Cover of vinyl record LIVE IN PARIS 1975 by artist SANDERS, PHAROAH



€ 31,50


Deluxe Edition - Classic Gatefold Tip-On Jacket including exclusive liner notes and pictures. First official release. Mastered from the original master tapes.

Never-before released document of Pharoah Sanders blowing cool fire in Paris, 1975, including a joyous takes on ‘The Creator Has a Masterplan’ and ‘Love Is Everywhere’ spilling over with spiritual, free, soulful jazz goodness.

Catching Sanders in the years after his crucial work with John and Alice Coltrane, and following his departure from Impulse!, the home to much of his foundational solo work, ’Live In Paris (1975): Lost ORTF Recordings’ frames the tenor sax wielding jazz titan at a crest of his creative powers. Playing to a clearly appreciative audience in a city famed for its embrace of jazz, Sanders shows why he’s hailed the “Son” to Trane’s “God” and Ayler’s “Holy Spirit” with a coolly learned and sizzling suite of spiritual jazz laid down live at Studio 104, Maison de la Radio, Paris, and backed by Danny Mixon (Piano, Organ), Calvin Hill (Contrabass), and Greg Bandy (Percussion).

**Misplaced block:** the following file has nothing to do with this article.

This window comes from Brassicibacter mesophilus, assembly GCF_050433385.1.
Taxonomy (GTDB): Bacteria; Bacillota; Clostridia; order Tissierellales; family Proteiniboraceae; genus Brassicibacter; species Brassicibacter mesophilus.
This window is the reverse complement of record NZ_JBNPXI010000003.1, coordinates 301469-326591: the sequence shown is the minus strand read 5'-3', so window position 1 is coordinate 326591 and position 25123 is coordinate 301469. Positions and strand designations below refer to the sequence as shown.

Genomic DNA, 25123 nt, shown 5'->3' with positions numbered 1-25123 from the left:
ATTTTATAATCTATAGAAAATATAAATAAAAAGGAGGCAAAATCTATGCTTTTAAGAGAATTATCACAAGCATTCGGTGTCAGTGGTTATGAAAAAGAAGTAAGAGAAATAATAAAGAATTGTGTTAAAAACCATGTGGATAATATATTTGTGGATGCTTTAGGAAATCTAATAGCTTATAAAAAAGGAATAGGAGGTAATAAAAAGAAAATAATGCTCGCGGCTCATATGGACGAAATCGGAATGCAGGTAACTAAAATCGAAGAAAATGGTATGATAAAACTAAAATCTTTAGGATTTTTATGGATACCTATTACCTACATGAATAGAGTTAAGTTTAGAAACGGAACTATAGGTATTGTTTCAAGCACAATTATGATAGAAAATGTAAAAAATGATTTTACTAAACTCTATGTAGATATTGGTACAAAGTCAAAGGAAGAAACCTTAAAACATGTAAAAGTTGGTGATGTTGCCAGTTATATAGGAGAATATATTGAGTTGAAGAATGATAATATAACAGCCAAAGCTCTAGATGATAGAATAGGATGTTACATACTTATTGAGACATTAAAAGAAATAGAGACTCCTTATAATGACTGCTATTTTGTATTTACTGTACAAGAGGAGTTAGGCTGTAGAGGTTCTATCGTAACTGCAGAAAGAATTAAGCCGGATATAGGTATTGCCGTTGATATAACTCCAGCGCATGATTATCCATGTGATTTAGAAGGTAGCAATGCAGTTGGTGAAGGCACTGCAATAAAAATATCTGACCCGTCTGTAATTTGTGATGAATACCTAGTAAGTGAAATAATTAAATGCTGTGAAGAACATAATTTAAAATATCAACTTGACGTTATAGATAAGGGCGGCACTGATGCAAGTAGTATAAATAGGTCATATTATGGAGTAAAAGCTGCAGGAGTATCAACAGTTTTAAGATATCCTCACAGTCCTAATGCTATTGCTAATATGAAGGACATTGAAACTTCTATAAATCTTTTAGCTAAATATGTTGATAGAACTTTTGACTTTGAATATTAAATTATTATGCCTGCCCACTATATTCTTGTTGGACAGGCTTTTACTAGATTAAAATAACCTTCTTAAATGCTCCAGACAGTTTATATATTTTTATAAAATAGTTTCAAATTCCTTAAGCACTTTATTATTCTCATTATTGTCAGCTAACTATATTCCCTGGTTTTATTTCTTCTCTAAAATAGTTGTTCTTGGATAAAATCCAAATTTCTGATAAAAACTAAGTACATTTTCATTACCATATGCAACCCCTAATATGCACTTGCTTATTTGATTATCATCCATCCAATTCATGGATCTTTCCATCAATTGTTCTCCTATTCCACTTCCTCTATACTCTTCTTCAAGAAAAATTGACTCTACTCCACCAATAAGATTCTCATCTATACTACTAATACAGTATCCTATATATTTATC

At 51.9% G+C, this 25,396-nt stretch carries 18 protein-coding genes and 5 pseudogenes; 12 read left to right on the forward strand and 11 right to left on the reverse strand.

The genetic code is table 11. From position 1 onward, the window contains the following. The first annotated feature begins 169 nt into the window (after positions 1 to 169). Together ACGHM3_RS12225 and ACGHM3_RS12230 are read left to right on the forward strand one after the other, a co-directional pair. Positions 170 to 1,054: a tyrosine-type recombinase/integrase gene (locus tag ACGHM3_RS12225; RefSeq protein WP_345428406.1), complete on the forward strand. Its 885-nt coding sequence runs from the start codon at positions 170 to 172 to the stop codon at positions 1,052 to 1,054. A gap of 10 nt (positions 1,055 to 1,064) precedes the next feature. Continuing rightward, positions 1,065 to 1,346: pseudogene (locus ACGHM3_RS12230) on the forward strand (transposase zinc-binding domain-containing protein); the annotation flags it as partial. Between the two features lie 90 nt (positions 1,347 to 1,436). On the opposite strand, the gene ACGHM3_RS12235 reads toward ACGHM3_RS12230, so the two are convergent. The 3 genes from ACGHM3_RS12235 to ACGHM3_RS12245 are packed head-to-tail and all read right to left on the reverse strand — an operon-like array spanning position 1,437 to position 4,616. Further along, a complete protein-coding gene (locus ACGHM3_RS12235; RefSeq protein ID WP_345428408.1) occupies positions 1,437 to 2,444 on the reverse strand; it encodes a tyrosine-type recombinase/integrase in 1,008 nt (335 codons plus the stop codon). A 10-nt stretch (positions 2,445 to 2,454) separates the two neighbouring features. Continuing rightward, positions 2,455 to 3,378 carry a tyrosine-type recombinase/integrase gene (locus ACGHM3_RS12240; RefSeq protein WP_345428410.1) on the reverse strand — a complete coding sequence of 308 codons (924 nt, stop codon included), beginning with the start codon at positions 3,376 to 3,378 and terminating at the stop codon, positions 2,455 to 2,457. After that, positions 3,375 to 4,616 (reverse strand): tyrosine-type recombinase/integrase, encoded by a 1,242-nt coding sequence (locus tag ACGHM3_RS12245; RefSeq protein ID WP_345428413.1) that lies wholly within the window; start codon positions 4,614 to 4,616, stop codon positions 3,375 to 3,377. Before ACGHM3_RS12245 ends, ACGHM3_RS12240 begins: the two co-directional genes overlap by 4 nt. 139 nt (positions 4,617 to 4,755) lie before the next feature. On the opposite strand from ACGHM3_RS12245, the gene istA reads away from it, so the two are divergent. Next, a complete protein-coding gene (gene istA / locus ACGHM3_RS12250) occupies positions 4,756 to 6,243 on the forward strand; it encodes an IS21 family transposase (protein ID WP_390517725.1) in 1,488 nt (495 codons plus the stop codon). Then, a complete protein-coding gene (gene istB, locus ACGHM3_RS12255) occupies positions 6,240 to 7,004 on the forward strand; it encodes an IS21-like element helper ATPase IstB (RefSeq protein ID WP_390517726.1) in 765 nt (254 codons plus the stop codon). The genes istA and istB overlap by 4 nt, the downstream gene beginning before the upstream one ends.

As one of the most direct influences on his bandmate John Coltrane, Sanders has always been recognised by jazz aficionados as a master of his craft, and in recent years his unconventional and omnidirectional work is finding ever wider audiences, with these Lost ORTF Recordings serving testament to the live prowess of a player who Ornette Coleman described as “probably the best tenor player in the world”

It’s practically worth it for the gripping excerpt of’The Creator Has A Masterplan’, a shorter version of the 30 minute highlight from ‘Karma’ (1969), especially its Ra-like prang out into avant-garde jazz freedom with Sanders’dissonant blurts matched by steepled organ and thrashing drums, but the burning vocal and groove of ‘Love is Everywhere’ is also unmissable for anyone who needs a heavy dose of positivity in their life, and one that comes from a more difficult place than many of us will experience, but surely still endures and endears nearly 50 years later. 

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